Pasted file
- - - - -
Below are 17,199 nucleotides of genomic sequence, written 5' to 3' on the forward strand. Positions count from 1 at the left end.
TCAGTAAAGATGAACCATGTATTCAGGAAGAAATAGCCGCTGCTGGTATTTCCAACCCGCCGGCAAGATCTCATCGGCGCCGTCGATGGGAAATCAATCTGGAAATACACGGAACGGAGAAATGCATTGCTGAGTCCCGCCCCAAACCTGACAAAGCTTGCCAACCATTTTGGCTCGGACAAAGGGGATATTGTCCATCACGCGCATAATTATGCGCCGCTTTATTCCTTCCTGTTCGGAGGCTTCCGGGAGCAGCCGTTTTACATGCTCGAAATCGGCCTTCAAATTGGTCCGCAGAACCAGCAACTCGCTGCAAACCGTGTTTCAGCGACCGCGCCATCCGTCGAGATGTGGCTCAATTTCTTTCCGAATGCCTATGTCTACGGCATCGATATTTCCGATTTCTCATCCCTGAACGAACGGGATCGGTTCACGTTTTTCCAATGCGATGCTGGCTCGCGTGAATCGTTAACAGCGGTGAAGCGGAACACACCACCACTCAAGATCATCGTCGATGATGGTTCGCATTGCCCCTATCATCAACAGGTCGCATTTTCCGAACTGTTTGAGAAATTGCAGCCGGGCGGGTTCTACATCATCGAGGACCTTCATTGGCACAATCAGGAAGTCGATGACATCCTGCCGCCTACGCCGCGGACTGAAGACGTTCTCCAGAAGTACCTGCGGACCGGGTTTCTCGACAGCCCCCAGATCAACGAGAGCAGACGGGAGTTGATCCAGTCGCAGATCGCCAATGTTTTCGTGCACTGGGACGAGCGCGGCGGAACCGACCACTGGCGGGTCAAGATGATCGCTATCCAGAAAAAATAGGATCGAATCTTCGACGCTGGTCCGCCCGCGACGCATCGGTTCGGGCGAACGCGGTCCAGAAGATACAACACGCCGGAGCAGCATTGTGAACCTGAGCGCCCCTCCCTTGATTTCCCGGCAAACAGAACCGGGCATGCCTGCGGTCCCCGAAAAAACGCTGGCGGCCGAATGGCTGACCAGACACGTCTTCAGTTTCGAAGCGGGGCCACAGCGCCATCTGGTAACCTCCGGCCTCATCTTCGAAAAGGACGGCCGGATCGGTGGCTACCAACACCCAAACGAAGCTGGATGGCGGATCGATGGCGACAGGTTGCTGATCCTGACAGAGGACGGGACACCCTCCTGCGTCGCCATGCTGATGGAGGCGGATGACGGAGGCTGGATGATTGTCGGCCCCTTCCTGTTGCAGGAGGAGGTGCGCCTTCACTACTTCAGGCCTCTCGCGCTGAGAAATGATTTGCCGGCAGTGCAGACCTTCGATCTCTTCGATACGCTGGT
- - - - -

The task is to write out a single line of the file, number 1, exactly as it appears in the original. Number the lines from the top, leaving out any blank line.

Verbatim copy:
Below are 17,199 nucleotides of genomic sequence, written 5' to 3' on the forward strand. Positions count from 1 at the left end.